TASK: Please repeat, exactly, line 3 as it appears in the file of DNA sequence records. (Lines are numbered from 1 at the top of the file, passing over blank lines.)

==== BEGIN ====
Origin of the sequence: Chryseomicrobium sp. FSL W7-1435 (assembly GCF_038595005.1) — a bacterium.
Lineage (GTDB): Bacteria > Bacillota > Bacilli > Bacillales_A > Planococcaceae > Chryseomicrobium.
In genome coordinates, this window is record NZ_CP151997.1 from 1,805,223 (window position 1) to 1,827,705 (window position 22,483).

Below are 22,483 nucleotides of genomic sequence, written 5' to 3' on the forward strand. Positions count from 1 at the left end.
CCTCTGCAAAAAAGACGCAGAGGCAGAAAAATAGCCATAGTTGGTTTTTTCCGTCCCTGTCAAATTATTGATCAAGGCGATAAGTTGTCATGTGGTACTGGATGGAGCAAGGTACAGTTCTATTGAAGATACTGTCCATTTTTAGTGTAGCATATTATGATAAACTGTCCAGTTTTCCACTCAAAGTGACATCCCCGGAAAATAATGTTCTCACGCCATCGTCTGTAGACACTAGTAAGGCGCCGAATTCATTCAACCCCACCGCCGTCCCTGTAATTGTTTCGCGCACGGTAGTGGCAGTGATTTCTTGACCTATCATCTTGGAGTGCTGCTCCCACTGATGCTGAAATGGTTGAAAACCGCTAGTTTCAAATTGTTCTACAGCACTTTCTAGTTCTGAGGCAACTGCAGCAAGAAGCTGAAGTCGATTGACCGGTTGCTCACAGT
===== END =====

In genome coordinates, this window is record NZ_CP151997.1 from 1,805,223 (window position 1) to 1,827,705 (window position 22,483).